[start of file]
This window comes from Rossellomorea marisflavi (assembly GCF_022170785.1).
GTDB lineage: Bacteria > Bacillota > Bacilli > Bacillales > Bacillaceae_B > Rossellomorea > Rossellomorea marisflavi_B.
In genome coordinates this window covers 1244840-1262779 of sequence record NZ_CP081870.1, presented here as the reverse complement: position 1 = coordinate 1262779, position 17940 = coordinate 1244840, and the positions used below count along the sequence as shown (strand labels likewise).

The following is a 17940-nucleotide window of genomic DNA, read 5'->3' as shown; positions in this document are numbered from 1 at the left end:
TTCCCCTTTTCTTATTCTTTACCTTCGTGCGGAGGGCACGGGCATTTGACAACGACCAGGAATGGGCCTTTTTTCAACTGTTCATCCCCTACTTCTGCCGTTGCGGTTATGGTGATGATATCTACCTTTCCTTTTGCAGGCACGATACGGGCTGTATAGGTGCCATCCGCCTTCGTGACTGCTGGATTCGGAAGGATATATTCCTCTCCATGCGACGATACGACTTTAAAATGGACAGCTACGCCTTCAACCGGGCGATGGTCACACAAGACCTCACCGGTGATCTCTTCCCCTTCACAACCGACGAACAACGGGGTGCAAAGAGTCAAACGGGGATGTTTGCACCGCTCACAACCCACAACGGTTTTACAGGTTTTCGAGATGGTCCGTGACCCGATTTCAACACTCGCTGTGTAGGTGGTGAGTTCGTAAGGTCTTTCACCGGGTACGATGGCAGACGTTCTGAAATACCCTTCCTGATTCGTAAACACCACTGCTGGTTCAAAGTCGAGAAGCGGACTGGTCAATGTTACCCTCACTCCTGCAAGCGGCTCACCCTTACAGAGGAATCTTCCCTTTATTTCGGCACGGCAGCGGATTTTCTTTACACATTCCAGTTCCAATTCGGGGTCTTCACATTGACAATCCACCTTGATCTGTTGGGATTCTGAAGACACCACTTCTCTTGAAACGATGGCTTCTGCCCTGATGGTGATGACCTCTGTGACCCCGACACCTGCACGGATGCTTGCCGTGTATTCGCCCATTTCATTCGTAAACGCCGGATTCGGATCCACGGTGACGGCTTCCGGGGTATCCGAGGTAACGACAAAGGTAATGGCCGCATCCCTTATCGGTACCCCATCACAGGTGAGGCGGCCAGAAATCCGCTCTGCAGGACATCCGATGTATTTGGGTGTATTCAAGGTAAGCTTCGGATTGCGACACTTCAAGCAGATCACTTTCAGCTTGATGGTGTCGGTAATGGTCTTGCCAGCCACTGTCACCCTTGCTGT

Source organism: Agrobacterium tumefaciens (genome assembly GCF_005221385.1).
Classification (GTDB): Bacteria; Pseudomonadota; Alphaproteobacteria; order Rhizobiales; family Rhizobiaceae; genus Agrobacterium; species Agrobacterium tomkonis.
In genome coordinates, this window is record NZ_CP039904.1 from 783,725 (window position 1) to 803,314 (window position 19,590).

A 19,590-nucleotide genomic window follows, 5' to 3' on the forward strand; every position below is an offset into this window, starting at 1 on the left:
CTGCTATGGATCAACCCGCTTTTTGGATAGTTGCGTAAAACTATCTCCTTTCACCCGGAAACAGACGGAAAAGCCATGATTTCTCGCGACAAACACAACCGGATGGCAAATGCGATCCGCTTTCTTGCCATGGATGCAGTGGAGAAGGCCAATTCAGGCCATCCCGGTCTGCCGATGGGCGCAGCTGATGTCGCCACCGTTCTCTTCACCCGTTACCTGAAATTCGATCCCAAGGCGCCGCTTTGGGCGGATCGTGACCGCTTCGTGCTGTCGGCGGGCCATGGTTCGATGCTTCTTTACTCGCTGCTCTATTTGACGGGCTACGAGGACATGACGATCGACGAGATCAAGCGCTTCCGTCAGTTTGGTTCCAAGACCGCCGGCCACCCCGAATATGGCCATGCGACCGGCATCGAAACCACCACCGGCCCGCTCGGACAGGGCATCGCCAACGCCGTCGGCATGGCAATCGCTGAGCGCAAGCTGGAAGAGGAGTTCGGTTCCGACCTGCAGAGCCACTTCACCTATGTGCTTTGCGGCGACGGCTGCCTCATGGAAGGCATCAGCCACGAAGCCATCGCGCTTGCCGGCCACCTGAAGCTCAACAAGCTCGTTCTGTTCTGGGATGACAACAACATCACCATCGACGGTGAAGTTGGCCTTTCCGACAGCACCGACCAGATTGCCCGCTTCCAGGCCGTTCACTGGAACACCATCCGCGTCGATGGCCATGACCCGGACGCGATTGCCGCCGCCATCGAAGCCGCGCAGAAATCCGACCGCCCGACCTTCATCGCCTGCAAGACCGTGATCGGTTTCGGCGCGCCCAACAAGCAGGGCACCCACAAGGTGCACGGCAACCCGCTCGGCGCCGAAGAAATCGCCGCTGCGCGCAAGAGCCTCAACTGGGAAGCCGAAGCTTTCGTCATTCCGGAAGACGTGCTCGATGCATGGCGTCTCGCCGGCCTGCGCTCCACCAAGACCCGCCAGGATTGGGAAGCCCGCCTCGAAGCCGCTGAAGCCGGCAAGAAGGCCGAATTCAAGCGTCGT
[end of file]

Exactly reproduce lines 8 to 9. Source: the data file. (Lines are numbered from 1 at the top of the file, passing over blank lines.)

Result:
In genome coordinates, this window is record NZ_CP039904.1 from 783,725 (window position 1) to 803,314 (window position 19,590).

A 19,590-nucleotide genomic window follows, 5' to 3' on the forward strand; every position below is an offset into this window, starting at 1 on the left: